There’s a simple metric you can use to evaluate whether Donald Trump can beat Hillary Clinton in November. That is this: Is he going to win a state that Mitt Romney lost? If the answer to that question is no, then Trump cannot win the presidency for the simple reason that he can’t win enough electoral votes to get across the finish line.
If you play around with our electoral map tool, you can see that most of the states we generally talk about as swing states are ones that President Obama won in 2012: Ohio, Pennsylvania, Virginia, Florida. An exception is North Carolina, which Romney won.
If the map doesn’t change from 2012, this is what 2016 would look like.
At the moment, Trump leads in none of those five states, according to the RealClearPolitics averages. He basically has to win at least three of them to win the election. If he loses North Carolina, the door is all but shut.
But! But! Even after a miserable two weeks of polling, there’s a faint glimmer of hope that Trump could win one state that Romney lost four years ago: Iowa.
Iowa has gotten closer over the past month and a half, in the very few polls conducted in the state. Trump and Clinton are now basically tied, which is a better position than Trump enjoys in most places.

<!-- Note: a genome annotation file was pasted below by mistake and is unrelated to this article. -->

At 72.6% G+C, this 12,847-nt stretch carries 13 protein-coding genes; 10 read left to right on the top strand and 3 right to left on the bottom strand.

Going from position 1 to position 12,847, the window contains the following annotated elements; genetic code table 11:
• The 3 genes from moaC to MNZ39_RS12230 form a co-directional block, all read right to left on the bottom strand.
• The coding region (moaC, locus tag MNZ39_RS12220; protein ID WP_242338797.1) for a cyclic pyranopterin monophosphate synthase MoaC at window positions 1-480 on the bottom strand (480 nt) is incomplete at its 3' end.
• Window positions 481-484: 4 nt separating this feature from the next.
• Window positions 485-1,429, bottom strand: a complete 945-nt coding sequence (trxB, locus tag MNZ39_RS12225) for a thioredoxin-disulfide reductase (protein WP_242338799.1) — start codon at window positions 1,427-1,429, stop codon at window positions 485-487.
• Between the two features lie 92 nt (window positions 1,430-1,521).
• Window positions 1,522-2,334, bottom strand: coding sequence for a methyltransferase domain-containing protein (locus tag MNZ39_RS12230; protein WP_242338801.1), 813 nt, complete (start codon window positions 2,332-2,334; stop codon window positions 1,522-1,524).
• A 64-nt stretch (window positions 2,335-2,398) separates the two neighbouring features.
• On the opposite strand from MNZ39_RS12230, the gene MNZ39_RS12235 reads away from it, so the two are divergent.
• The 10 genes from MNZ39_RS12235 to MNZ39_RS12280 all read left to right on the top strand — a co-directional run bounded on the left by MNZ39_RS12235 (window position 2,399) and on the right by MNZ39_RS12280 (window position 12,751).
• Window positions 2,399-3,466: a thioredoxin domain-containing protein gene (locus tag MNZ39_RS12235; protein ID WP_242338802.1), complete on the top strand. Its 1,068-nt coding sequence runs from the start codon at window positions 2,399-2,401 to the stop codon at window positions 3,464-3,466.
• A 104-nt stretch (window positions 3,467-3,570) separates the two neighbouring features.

That narrow margin is thanks to a new survey from Suffolk University, giving Trump a one-point lead in the state, 41 to 40. Part of that is because the poll sampled likely voters, a group that leans more Republican. Part of it, too, is likely that Iowa is one of the whitest states in the country, and Trump tends to have an advantage among white voters.
But part of it, too, is that Suffolk found some significant Bernie Sanders holdouts in the voter pool.
Here are Suffolk’s results, broken out by demographic.
Let’s walk through this.
Clinton trails by one, in part because Trump has a slight lead with independents — and because each candidate gets 80 percent of the vote from members of their own parties. We noted last week that Trump’s softness in recent polling was a function of his getting less support from Republicans than Clinton got from Democrats. Here, both are doing fairly poorly, and they’re tied.
Why? Well, 97 percent of voters who told Suffolk that they had backed Clinton at the state’s caucuses said they would support her in November. But only 68 percent of those who had backed Sanders had the same intention. A quarter of Sanders backers said they hadn’t yet made up their minds.
The breakdown by age reinforces that idea. Younger voters, who heavily favored Sanders in the caucuses, are much more undecided than older ones. This is a group that Democrats usually have little trouble winning — but Clinton is having some trouble here.
Despite all of that — Sanders holdouts, a likely-voter screen — Clinton is still tied. But unlike in most other recent polls, she’s not leading in the state.
So that’s the glimmer of hope for Trump: Maybe he can pick up a state that Romney lost. If he does, and nothing else changes?
He would lose by slightly less than Mitt Romney did.